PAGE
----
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    I agree with it being scooped. It's a bit more hollow and has more of a rich, acoustic tone. I don't know about thinner, because ash can have a bigger low end IME. I just traded a nice alder/maple CS strat for an ash/maple CS strat. I got to compare the alder strat to two ash/maple strats extensively. all had the same CS '69 pickups in them. The alder one sounded thin and bright compared to both of the ash one which had a deeper, richer tone. It was a bit scooped as well, but the low end from the ash gave it a bigger footprint, and you could feel the low E string really resonanting through the wood on both ash strats. I didn't feel the alder wanting to resonate the low E, but it did move a lot with the open A string. Had a higher resonance I guess. Now I could see if you get a piece of ash that is stingy on lows, that can definitely sound thin, especially northern ash. It seems to have a lot of bite on all those heavy northern ash strats.

    The alder strat had a thinner, hi-mid "plink" to the high notes, while the ash ones seemed to have a little more robust tone on the higher notes. I could see the alder one good for cutting through with that high mid, but on a clean tone it was like two beer bottles clanking together-ouch. A lot can be in the neck tones, too though so I switched necks on them, and I still preferred the ash bodied strats. I just liked the chunkiness of the ash, seemed more balanced tonally.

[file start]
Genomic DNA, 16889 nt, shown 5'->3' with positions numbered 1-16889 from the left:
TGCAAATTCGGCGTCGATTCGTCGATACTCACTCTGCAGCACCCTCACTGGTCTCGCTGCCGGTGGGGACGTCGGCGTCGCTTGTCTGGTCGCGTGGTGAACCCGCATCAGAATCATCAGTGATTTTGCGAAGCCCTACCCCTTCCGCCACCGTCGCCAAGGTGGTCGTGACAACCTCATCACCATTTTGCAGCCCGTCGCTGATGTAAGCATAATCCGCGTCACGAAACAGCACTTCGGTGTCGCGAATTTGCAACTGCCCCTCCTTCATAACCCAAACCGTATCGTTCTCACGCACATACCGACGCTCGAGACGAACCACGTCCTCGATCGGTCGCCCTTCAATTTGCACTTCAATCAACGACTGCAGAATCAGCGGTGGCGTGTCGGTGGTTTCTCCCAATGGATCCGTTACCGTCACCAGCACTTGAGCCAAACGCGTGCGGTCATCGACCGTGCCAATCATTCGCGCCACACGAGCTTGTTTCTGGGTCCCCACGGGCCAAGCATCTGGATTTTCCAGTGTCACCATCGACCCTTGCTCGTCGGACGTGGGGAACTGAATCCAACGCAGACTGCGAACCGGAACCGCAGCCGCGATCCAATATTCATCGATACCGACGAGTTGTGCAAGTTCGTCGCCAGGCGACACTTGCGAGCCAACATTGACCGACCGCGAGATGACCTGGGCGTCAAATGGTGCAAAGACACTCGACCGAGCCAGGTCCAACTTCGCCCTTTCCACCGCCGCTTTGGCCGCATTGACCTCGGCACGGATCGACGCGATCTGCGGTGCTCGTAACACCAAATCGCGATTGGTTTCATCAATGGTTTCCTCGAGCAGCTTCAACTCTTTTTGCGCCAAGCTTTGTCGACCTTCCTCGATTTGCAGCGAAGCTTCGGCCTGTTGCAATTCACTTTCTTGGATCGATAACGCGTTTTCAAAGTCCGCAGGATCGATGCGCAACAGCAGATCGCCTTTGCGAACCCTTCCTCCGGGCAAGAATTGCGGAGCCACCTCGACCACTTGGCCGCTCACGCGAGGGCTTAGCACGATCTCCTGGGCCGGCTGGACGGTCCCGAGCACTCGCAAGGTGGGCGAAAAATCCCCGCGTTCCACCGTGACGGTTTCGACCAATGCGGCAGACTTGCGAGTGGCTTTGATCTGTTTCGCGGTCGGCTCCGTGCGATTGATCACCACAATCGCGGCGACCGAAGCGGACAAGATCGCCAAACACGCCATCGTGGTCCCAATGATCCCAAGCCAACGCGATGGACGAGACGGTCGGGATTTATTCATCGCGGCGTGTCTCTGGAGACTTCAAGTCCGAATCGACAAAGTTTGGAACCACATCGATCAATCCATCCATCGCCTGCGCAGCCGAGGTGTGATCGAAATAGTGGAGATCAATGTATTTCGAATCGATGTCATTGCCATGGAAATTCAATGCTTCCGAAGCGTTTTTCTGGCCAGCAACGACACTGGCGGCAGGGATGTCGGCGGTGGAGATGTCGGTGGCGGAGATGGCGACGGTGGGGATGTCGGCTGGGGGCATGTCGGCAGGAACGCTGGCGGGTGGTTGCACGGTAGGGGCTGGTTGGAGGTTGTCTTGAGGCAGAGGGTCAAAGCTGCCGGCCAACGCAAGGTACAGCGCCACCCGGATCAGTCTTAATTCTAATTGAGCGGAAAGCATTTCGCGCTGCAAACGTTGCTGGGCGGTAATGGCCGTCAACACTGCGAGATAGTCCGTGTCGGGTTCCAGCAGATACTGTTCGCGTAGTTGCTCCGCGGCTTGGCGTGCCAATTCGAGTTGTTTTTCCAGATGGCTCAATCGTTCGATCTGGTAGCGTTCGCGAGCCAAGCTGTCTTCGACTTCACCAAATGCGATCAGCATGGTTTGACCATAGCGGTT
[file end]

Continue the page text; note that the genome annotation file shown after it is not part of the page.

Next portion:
Last edited: Jun 12, 2008
  13. Dirk Diggler

    Dirk Diggler Member

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    I like alder too but prefer ash. It produces IMO more high end AND low end = better attack, snap (which I love). IME it is also more articulate than alder and produces a better note definition than alder.
    Alder = better for blues
    Ash = better for rock, hard rock.
     
  14. Kyle Ashley

    Kyle Ashley Supporting Member

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    Nice opinions here. I am building a Partscaster and looking for info although I already have an EJ body coming in next week. I have a buddy with a MIJ basswood tele, and that thing is great. I've offered him a lot for it, but he won't take it. I've always liked most basswood guitars I've heard, but then again, it could just be the magic combination of pickups to wood in those instances.
     
  15. stratnpaul

    stratnpaul Member

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    I think you should go with ash. It goes well with your last name! :)
     
  16. buddastrat

    buddastrat Member

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    Ha, I totally missed that. But that's decides it right there!
     
  17. Geetarpicker

    Geetarpicker Member

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    I like a light weight ash body. They seem to have a clearer tone to me, and not too bright IF you get a light one. In some ways they also seem more responsive and alive in the controlled feedback department when you crank them up.
     
  18. Majai

    Majai Member

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    Please explain "sizzle" in the context of guitar tone?

    I think of bacon frying as making a "sizzle" sound. I've never heard any guitar produce a tone that I would refer to as sizzle (amps maybe).
     
  19. Kyle Ashley

    Kyle Ashley Supporting Member

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    Yeah sizzle sounds like an adjective I'd like to avoid when referring to my guitar tone!